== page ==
The one where Monica is replaced by a body double

Rachel wasn't the only Friends character mysteriously replaced with a fake in the series. The stars can't be on set all the time, but the camera people also weren't being very careful with their shots. In "The One with Rachel's Date" (Season 8, Episode 5), Courteney Cox's stand-in is very visible on the right hand side of the screen, but looks absolutely nothing like the actress. The incident occurs around the six-minute mark. 

Of course, the gaffe was totally exacerbated by the transition to widescreen, but you can still see the stand-in's nose — which is clearly not Cox's nose — in the original. Though this is obviously a mistake, it does sort of support the bizarre fan theory that the entire series was happening in Phoebe's head. Maybe Monica doesn't even exist.

The one where Joey transforms juice into soda pop

The continuity supervisor on Friends was clearly having a bad time during "The One with the Mugging" (Season 9, Episode 15). Not only was Jennifer Aniston's stand-in completely visible and wearing different clothes than the star, but Matt LeBlanc was given completely different props while filming another scene.

The gaffe occurs around the 15-minute mark, when Joey is raiding Monica and Rachel's fridge for drinks before an audition. LeBlanc is first seen holding some bottles of juice (it looks like Tropicana by our untrained eyes). After the cut, he's holding two cans of Coca-Cola.

This error probably didn't help ease LeBlanc's nerves, which were apparently pretty bad during the earlier seasons of Friends, according to Christina Pickles, who played Ross and Monica's mother, Judy Geller. "Every time he did something, he would look for approval to the director, the producers or the writers if they were around," she told The Guardian. "There would be a look of: 'Am I doing this right?' He ended up being amazing. He was so perfect as Joey."

The one where Joey's hands flip on Friends

Las Vegas is a special place for the Friends crew. Director James Burrows took all six of the stars to Sin City for one last trip before mega-fame as they awaited the show's premiere. "We ate at Caesar's Palace in Spago. I had me and six of them, and I said — I don't know why I said this — I said, 'This is your last shot at anonymity,'" he recalled (via Us Weekly). "I said, 'Once the show comes on the air, you guys will never be able to go anywhere without being hounded.'" Of course, Burrows was absolutely right.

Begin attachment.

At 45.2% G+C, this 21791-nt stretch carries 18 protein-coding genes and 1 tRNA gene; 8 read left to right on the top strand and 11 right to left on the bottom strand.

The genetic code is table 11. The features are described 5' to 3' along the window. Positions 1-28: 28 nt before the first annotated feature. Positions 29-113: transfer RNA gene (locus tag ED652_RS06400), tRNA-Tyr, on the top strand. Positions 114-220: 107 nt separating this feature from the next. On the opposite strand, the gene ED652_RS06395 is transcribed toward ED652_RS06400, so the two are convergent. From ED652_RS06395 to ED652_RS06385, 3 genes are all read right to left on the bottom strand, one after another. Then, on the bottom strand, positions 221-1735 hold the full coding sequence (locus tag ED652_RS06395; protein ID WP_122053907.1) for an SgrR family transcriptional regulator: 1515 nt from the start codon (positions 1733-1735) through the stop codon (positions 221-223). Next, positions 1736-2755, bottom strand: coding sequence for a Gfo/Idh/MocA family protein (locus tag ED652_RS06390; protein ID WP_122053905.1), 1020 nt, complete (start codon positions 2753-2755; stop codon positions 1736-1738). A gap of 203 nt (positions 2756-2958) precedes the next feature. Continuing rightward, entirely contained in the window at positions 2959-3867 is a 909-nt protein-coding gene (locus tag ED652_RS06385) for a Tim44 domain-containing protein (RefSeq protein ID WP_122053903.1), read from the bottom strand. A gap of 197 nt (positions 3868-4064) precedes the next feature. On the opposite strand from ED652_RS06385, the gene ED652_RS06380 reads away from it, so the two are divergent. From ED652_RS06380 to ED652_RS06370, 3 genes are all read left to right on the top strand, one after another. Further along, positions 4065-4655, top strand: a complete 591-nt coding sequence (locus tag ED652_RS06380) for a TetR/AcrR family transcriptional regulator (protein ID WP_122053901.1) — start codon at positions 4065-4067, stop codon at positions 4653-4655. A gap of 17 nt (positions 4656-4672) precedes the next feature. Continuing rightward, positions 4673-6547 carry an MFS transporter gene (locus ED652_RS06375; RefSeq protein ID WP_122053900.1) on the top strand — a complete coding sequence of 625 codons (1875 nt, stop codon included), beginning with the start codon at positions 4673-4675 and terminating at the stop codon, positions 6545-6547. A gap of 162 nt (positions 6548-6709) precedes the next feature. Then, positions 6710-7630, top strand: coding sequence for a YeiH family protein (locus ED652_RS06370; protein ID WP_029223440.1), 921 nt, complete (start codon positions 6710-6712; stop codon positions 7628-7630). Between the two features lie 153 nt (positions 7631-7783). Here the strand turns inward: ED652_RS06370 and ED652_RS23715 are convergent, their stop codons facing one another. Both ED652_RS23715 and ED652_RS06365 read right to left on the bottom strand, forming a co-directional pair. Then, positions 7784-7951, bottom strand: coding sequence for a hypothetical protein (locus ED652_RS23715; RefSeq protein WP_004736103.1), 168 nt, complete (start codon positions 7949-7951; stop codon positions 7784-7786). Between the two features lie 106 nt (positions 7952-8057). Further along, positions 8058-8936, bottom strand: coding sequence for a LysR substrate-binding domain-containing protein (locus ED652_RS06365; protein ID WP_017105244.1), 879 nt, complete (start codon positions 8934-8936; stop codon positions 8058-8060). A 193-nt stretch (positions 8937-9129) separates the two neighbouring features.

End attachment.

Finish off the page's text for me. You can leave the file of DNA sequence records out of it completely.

The Central Perk crew's on-screen Vegas trip didn't go off as swimmingly, mainly because Matt LeBlanc had a major acting flub that somehow made it into the final edit. Around the 19-minute mark in "The One in Vegas: Part 1" (Season 5, Episode 23), you can clearly see Joey point at Chandler with his left hand while they're arguing about Joey being hand twins with a cards dealer. In a cut scene, he's shown pointing with his right hand. Whoops!

The one with Ross' mathematical mistake

This Friends gaffe is more of a script issue than a continuity mistake. Even though Ross has a PhD in archaeology, and there's a huge emphasis on his education throughout the series, he apparently has some issues with basic math. In the episode "The One with Five Steaks and an Eggplant" (Season 2, Episode 5), Ross miscalculates what everyone owes once they split the bill at his birthday dinner.

Ross, who's assuming everyone is splitting the bill six ways, says each of them owe $28. This makes the total bill $168 — but when he decides Monica shouldn't have to pay because they were also celebrating her promotion at work, he claims the five of them owe $33.50 each. This would make the bill $167.50, which means Dr. Geller's math is off by $.50. 

But hey, no one ever said script writers were mathematicians. Friends co-creators David Crane and Marta Kauffman are the duo likely responsible for the mistake. According to Christina Pickles (Judy Geller), who spoke to The Guardian, "David and Marta didn't write every show" but "they had the final say, and they had impeccable taste" (just not very good math skills, apparently). 

The one where Monica's wedding present wraps itself

Weddings are usually filled with tons of tiny snafus, and Monica's was no different. In "The One with the Red Sweater" (Season 8, Episode 2), Monica absolutely couldn't wait to open her wedding gifts, so she ends up opening them all without Chandler. Around the five-minute mark, we see her unwrap a present that appears wrapped once again only a few seconds later.